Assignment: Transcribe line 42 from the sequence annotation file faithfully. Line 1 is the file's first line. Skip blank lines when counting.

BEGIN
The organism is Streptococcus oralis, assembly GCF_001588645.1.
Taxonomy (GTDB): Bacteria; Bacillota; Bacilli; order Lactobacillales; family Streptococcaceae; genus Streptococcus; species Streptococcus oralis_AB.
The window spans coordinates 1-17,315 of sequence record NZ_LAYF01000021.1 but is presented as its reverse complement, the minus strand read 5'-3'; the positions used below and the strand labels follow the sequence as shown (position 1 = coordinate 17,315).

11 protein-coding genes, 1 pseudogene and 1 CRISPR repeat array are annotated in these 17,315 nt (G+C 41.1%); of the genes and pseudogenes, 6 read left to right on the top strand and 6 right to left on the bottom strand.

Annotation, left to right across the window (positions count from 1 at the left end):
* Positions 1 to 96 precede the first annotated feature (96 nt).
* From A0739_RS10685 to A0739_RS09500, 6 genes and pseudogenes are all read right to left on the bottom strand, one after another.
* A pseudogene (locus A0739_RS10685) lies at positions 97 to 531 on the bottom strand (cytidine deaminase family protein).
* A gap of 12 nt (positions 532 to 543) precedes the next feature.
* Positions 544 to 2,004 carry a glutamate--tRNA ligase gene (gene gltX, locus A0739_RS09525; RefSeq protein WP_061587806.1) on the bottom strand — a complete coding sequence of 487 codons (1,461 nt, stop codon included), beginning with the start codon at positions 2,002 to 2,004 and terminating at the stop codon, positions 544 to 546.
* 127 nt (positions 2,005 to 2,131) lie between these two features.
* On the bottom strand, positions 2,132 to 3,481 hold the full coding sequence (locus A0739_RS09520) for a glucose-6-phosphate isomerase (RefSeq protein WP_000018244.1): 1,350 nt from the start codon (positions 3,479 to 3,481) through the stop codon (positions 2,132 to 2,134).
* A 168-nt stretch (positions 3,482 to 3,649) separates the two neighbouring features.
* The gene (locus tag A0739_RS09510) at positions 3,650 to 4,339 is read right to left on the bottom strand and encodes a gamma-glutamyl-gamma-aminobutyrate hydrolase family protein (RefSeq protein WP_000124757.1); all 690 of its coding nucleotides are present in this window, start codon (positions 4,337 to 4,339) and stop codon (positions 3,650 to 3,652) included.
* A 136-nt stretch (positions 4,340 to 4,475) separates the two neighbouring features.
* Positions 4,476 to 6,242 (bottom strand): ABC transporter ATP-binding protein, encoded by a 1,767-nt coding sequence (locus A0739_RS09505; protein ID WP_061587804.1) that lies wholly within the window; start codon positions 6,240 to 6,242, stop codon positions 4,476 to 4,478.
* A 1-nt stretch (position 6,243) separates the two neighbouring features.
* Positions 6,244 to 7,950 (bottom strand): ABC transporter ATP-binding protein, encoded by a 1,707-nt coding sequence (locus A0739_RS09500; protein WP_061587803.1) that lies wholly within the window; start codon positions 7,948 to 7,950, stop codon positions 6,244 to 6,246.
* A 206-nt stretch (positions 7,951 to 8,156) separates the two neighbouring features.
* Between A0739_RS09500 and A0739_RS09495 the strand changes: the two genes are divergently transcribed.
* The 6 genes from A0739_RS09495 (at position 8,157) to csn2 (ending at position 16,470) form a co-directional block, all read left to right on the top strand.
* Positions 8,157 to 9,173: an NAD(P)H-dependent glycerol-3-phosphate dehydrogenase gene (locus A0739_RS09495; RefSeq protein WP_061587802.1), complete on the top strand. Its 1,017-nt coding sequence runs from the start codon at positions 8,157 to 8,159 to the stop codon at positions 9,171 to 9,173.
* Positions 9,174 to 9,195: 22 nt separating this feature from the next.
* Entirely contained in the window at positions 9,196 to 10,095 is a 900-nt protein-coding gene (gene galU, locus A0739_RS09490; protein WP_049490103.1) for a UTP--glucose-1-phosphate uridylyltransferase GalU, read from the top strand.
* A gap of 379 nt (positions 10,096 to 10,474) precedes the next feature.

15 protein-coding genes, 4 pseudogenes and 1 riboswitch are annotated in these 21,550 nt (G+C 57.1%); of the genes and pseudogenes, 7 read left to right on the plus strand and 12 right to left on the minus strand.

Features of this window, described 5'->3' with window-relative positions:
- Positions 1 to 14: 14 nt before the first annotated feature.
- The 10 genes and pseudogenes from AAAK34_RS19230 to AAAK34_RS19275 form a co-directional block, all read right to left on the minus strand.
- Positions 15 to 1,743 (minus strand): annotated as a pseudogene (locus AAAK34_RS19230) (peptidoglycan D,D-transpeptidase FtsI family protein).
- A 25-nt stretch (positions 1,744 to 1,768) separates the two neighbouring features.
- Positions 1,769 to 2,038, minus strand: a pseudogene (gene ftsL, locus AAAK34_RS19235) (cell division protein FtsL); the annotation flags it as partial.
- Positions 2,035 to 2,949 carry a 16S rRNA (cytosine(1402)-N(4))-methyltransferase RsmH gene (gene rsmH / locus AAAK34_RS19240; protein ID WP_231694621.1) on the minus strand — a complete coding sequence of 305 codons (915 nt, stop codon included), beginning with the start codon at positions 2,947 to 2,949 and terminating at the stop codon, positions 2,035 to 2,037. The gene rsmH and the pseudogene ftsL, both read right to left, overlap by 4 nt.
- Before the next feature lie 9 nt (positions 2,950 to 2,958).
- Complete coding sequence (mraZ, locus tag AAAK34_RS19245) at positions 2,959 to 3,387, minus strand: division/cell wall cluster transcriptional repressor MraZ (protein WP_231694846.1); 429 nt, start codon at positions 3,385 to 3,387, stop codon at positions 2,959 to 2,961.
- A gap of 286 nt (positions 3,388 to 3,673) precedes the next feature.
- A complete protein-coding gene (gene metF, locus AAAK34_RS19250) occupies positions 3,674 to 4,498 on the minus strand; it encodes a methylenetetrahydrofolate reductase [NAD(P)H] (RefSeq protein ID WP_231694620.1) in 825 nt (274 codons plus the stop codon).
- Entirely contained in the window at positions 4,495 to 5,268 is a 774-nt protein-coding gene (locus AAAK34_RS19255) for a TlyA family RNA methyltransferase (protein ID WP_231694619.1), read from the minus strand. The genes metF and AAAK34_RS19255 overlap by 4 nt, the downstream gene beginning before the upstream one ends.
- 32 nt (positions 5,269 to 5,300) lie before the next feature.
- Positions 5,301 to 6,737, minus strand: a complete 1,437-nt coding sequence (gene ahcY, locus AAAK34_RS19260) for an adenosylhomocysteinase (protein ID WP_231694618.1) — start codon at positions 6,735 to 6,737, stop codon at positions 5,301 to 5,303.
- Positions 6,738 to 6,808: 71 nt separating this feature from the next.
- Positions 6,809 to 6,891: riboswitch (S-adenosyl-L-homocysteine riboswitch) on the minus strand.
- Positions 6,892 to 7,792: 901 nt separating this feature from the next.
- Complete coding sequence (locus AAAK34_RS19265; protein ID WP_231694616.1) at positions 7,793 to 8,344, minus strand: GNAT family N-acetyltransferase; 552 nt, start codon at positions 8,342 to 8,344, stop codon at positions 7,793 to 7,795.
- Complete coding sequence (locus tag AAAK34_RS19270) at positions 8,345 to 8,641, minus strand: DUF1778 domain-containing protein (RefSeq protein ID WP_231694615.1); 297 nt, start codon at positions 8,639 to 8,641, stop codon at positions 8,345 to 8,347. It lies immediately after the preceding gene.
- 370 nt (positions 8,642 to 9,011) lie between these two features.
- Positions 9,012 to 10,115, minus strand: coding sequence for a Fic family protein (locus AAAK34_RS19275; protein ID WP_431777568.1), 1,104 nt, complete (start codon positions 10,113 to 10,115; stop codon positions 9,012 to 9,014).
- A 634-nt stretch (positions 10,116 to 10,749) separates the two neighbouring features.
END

- Positions 6,809 to 6,891: riboswitch (S-adenosyl-L-homocysteine riboswitch) on the minus strand.